Occasional and institutional tenancy agreements are concluded in a specific form. A declaration must be drawn up in the form of a notarial deed regarding voluntary submission to eviction and indicating premises to which the tenant may be evicted. By signing such an agreement, you give up a number of provisions that protect you, e.g. by agreeing to eviction in the event of expiry or effective termination of the agreement. Additionally, such agreements may facilitate termination of tenancy by the landlord. They also enable larger and more frequent rent increases. Nevertheless, everything depends on the written content of the agreement. Changes to the agreement, the amount and frequency of rent increases and the possibility of terminating the agreement must be precisely described in its provisions.
Make sure that you know who you are concluding the tenancy agreement with. Also note whether the lessor is also the owner of the flat. If there are more owners, but you are signing the agreement with only one, make sure that the lessor has obtained the consent of the other co-owners to lease the flat (e.g. he or she has a power of attorney from the other co-owners). Sometimes it may happen that the person from whom you want to rent a flat is actually a lessee. Make sure that he or she has the right to sublease the flat (it will usually be written in the lease agreement between “your” lessor and the flat owner).
An agreement with a natural person should contain at least the full name, registered address/permanent residence and the indication of an identity document (e.g. personal card, passport) including the series and number of the document for each party to the agreement (landlord and tenant). You have the right to demand that the document be presented by the landlord and he or she has the right to demand the same from you.
The agreement may also contain e.g. the PESEL numbers (personal numbers) or contact details of the landlord and tenant. If the person with whom you conclude the agreement conducts economic activity, it is necessary to include their business register entry number.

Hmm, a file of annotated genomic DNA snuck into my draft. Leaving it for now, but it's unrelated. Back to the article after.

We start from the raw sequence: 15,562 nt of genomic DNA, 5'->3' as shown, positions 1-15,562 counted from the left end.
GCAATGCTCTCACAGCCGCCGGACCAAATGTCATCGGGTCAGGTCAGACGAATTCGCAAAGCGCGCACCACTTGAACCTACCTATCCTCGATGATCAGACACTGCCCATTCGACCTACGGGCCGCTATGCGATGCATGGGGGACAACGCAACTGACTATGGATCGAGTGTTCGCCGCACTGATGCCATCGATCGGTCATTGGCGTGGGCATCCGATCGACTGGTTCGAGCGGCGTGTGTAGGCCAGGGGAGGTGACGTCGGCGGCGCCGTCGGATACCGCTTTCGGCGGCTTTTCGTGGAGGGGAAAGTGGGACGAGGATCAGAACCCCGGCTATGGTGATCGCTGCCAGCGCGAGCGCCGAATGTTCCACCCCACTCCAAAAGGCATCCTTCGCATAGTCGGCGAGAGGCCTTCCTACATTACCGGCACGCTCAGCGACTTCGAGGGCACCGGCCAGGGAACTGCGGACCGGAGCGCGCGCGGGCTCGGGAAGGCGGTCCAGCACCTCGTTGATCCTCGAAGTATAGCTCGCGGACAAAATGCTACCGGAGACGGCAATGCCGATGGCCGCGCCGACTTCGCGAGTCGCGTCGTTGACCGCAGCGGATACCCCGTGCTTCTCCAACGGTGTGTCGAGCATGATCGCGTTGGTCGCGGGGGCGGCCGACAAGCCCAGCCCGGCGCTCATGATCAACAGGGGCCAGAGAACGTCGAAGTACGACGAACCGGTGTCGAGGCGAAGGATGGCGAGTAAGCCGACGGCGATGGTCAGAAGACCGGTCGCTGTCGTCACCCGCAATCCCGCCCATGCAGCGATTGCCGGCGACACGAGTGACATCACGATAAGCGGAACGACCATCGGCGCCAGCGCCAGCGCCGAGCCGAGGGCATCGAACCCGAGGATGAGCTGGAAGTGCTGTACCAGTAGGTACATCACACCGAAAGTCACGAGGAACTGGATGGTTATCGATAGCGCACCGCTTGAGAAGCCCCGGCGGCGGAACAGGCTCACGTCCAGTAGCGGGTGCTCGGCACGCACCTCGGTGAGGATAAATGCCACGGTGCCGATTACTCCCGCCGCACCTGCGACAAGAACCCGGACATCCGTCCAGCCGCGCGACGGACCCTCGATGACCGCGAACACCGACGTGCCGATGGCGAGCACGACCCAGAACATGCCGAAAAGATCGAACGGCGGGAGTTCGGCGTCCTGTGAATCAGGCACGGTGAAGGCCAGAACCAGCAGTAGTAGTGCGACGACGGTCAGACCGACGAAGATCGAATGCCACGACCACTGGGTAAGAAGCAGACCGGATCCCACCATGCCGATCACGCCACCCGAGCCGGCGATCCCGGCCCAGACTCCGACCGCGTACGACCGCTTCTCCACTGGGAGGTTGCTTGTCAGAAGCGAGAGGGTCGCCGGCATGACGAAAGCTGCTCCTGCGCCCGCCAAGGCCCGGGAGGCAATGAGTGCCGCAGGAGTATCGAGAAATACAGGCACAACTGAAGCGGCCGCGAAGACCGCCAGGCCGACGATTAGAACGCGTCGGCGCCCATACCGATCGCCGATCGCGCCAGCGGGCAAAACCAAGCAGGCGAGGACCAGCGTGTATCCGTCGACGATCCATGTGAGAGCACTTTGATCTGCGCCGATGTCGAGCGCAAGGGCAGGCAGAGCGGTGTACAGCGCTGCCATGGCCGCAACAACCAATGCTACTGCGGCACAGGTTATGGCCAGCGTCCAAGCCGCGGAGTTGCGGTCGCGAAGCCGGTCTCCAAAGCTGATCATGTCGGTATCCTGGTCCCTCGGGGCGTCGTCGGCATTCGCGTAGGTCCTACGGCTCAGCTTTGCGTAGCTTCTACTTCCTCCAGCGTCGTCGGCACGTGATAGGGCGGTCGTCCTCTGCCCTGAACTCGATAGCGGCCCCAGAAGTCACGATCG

If you enter into an agreement with a legal person (e.g. a company managing or owning the flat), make sure that the agreement contains details enabling clear identification of the lessor, above all the company name, address, information about entry into the relevant registers (e.g. KRS number – National Court Register number) and the details of the person signing the agreement. Furthermore, make sure that the person signing the agreement on behalf of the company actually has the right to conclude it (on the basis of
a relevant power of attorney).
When the agreement is signed by an attorney-in-fact, check whether the agreement contains details enabling the identification of not only the lessor, but also of that attorney (including the full name, series and number of the identity document and the indication of the legal basis for concluding the agreement on the lessor’s behalf – the usual wording used is “based on power of attorney no.... of..., which was presented upon concluding the agreement...”). Also, when the lessor is represented e.g. by a real estate agency, make sure that its representative has a relevant power of attorney.